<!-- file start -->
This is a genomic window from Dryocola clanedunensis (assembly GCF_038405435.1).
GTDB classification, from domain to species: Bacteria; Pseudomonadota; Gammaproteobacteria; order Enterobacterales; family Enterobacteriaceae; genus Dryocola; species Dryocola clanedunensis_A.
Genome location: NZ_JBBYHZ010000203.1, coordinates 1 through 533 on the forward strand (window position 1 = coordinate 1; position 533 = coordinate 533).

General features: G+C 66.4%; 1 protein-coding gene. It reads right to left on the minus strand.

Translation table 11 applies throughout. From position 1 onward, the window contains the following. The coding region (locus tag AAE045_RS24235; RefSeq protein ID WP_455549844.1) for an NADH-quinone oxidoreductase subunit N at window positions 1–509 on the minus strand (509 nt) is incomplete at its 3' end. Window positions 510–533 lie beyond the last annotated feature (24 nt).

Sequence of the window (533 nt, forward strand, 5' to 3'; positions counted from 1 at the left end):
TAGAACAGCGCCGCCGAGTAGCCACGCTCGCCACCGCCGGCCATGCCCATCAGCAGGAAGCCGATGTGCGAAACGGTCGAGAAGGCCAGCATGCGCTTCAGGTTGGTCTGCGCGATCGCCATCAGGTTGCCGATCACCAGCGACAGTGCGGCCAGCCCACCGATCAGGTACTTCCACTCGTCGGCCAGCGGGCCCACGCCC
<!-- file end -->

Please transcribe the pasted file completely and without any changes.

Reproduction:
This is a genomic window from Dryocola clanedunensis (assembly GCF_038405435.1).
GTDB classification, from domain to species: Bacteria; Pseudomonadota; Gammaproteobacteria; order Enterobacterales; family Enterobacteriaceae; genus Dryocola; species Dryocola clanedunensis_A.
Genome location: NZ_JBBYHZ010000203.1, coordinates 1 through 533 on the forward strand (window position 1 = coordinate 1; position 533 = coordinate 533).

General features: G+C 66.4%; 1 protein-coding gene. It reads right to left on the minus strand.

Translation table 11 applies throughout. From position 1 onward, the window contains the following. The coding region (locus tag AAE045_RS24235; RefSeq protein ID WP_455549844.1) for an NADH-quinone oxidoreductase subunit N at window positions 1–509 on the minus strand (509 nt) is incomplete at its 3' end. Window positions 510–533 lie beyond the last annotated feature (24 nt).

Sequence of the window (533 nt, forward strand, 5' to 3'; positions counted from 1 at the left end):
TAGAACAGCGCCGCCGAGTAGCCACGCTCGCCACCGCCGGCCATGCCCATCAGCAGGAAGCCGATGTGCGAAACGGTCGAGAAGGCCAGCATGCGCTTCAGGTTGGTCTGCGCGATCGCCATCAGGTTGCCGATCACCAGCGACAGTGCGGCCAGCCCACCGATCAGGTACTTCCACTCGTCGGCCAGCGGGCCCACGCCC